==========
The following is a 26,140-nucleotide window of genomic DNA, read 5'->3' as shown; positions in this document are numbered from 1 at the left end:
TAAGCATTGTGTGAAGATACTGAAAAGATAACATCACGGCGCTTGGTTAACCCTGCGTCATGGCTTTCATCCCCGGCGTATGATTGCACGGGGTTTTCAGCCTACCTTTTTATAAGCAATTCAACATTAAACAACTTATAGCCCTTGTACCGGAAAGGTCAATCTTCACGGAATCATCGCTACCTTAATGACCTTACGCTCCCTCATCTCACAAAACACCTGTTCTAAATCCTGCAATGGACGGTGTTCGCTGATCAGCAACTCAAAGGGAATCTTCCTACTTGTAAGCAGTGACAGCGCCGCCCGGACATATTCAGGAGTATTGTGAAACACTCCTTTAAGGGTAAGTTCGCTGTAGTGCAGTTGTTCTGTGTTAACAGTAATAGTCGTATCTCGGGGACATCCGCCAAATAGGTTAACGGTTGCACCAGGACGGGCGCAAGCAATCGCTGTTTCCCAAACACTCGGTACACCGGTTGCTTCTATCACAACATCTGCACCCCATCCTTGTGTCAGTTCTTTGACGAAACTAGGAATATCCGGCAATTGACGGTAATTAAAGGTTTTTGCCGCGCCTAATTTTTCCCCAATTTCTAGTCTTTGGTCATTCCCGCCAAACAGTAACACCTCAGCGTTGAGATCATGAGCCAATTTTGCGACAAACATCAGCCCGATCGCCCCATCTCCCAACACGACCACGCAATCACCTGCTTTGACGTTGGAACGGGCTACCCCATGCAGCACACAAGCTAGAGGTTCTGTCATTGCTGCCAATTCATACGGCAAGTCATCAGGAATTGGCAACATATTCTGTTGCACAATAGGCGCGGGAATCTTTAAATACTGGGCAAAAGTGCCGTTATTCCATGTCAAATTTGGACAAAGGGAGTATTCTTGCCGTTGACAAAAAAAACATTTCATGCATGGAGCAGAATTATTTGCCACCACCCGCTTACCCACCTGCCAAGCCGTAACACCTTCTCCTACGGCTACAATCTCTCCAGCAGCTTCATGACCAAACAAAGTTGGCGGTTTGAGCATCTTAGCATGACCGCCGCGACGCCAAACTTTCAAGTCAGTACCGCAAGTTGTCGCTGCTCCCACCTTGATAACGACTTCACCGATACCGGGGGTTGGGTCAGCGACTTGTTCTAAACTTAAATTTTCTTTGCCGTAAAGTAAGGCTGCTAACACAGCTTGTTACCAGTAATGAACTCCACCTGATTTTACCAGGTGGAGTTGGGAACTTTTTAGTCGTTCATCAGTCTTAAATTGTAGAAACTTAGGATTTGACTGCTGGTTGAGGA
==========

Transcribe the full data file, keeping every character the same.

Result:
The following is a 26,140-nucleotide window of genomic DNA, read 5'->3' as shown; positions in this document are numbered from 1 at the left end:
TAAGCATTGTGTGAAGATACTGAAAAGATAACATCACGGCGCTTGGTTAACCCTGCGTCATGGCTTTCATCCCCGGCGTATGATTGCACGGGGTTTTCAGCCTACCTTTTTATAAGCAATTCAACATTAAACAACTTATAGCCCTTGTACCGGAAAGGTCAATCTTCACGGAATCATCGCTACCTTAATGACCTTACGCTCCCTCATCTCACAAAACACCTGTTCTAAATCCTGCAATGGACGGTGTTCGCTGATCAGCAACTCAAAGGGAATCTTCCTACTTGTAAGCAGTGACAGCGCCGCCCGGACATATTCAGGAGTATTGTGAAACACTCCTTTAAGGGTAAGTTCGCTGTAGTGCAGTTGTTCTGTGTTAACAGTAATAGTCGTATCTCGGGGACATCCGCCAAATAGGTTAACGGTTGCACCAGGACGGGCGCAAGCAATCGCTGTTTCCCAAACACTCGGTACACCGGTTGCTTCTATCACAACATCTGCACCCCATCCTTGTGTCAGTTCTTTGACGAAACTAGGAATATCCGGCAATTGACGGTAATTAAAGGTTTTTGCCGCGCCTAATTTTTCCCCAATTTCTAGTCTTTGGTCATTCCCGCCAAACAGTAACACCTCAGCGTTGAGATCATGAGCCAATTTTGCGACAAACATCAGCCCGATCGCCCCATCTCCCAACACGACCACGCAATCACCTGCTTTGACGTTGGAACGGGCTACCCCATGCAGCACACAAGCTAGAGGTTCTGTCATTGCTGCCAATTCATACGGCAAGTCATCAGGAATTGGCAACATATTCTGTTGCACAATAGGCGCGGGAATCTTTAAATACTGGGCAAAAGTGCCGTTATTCCATGTCAAATTTGGACAAAGGGAGTATTCTTGCCGTTGACAAAAAAAACATTTCATGCATGGAGCAGAATTATTTGCCACCACCCGCTTACCCACCTGCCAAGCCGTAACACCTTCTCCTACGGCTACAATCTCTCCAGCAGCTTCATGACCAAACAAAGTTGGCGGTTTGAGCATCTTAGCATGACCGCCGCGACGCCAAACTTTCAAGTCAGTACCGCAAGTTGTCGCTGCTCCCACCTTGATAACGACTTCACCGATACCGGGGGTTGGGTCAGCGACTTGTTCTAAACTTAAATTTTCTTTGCCGTAAAGTAAGGCTGCTAACACAGCTTGTTACCAGTAATGAACTCCACCTGATTTTACCAGGTGGAGTTGGGAACTTTTTAGTCGTTCATCAGTCTTAAATTGTAGAAACTTAGGATTTGACTGCTGGTTGAGGA